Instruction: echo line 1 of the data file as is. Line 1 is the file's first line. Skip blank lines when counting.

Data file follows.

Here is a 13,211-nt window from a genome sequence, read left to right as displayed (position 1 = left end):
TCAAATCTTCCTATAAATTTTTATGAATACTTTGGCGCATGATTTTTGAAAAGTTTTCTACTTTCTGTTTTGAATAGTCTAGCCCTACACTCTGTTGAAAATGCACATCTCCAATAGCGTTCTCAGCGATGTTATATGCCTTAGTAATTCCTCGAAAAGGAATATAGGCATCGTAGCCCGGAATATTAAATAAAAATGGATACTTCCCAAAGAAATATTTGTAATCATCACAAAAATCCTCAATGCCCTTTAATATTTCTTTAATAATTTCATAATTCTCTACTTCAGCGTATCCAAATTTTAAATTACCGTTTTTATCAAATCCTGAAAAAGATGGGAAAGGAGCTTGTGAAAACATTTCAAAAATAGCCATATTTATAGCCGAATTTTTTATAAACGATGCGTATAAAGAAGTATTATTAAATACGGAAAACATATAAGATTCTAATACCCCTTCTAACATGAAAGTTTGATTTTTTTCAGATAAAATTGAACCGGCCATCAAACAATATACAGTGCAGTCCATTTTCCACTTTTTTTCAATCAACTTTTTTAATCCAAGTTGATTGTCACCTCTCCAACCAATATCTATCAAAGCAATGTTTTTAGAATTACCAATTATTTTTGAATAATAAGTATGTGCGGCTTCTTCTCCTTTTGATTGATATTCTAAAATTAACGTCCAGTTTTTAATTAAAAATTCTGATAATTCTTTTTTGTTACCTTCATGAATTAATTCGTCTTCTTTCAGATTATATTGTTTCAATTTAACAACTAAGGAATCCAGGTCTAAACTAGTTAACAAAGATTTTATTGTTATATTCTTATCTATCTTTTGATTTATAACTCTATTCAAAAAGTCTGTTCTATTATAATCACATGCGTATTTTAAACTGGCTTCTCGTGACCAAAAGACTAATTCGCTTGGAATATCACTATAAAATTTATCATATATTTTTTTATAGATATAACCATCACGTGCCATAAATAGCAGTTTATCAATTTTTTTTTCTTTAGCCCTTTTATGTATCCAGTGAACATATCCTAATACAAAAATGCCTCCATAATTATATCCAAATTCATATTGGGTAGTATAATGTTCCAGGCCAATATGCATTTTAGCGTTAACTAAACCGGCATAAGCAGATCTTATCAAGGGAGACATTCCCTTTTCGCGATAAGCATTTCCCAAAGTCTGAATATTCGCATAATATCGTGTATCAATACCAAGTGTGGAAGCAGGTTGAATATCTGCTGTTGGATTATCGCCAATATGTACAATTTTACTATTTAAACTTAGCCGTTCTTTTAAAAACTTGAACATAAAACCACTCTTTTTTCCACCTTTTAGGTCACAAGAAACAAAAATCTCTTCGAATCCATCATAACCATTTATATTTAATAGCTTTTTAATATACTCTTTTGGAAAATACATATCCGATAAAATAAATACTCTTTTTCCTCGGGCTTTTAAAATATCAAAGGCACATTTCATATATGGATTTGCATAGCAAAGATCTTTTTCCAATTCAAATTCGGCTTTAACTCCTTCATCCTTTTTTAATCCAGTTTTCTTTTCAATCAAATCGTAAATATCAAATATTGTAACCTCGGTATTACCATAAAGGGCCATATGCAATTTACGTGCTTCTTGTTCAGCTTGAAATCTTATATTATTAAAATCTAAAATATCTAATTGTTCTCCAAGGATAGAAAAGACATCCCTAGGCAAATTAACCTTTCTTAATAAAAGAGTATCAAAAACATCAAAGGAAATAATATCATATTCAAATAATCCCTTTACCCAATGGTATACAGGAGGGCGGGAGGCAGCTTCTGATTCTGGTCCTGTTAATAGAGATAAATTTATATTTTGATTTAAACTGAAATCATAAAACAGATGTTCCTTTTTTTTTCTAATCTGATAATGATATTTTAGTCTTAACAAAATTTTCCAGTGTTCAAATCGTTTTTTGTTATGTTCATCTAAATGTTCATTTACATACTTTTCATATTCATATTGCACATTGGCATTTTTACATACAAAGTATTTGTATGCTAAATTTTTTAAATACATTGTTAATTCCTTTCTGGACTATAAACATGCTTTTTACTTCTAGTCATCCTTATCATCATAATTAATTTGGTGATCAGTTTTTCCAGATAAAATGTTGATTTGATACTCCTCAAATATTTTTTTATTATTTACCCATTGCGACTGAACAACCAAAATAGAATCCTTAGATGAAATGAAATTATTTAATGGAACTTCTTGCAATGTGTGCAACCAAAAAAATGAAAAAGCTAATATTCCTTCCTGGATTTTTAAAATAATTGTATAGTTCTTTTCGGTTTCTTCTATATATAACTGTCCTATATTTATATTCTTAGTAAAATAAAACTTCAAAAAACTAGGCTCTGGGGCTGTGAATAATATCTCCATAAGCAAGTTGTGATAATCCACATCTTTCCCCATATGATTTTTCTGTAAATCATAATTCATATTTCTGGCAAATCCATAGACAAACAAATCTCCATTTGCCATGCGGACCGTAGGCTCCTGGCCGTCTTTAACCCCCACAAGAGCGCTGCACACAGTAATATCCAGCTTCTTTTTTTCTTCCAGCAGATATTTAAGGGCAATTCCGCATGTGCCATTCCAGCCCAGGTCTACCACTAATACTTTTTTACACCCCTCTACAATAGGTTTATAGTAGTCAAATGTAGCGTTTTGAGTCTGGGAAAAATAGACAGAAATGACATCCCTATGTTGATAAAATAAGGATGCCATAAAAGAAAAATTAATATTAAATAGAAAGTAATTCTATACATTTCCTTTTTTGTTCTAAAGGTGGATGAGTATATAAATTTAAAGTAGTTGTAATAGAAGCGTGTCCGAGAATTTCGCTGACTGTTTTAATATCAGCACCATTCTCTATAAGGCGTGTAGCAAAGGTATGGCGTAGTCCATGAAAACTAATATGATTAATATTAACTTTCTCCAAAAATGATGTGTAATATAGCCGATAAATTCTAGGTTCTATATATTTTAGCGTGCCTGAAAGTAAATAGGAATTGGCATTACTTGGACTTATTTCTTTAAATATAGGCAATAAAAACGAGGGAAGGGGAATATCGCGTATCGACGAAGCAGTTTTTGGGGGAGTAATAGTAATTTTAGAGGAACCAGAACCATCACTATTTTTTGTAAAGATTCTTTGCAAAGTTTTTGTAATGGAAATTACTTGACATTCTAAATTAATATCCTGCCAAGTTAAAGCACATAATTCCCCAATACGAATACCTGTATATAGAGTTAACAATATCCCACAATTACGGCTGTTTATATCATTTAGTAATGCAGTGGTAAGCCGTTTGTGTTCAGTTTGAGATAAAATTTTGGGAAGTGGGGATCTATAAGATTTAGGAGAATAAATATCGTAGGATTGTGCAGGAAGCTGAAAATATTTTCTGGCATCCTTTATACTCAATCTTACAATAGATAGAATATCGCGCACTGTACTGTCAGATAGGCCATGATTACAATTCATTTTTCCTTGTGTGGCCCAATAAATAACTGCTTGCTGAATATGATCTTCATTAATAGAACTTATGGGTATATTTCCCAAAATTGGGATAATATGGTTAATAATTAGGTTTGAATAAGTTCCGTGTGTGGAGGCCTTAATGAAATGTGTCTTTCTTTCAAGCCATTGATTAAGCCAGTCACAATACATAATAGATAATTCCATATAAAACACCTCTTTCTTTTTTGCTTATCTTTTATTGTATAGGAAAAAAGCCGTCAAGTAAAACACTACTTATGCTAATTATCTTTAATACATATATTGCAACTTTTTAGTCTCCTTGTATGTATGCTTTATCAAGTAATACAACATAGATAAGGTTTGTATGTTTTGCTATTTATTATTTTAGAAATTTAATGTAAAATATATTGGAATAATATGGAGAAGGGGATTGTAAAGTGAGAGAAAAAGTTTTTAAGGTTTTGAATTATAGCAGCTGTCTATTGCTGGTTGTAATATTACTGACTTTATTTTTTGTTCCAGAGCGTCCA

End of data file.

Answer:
Here is a 13,211-nt window from a genome sequence, read left to right as displayed (position 1 = left end):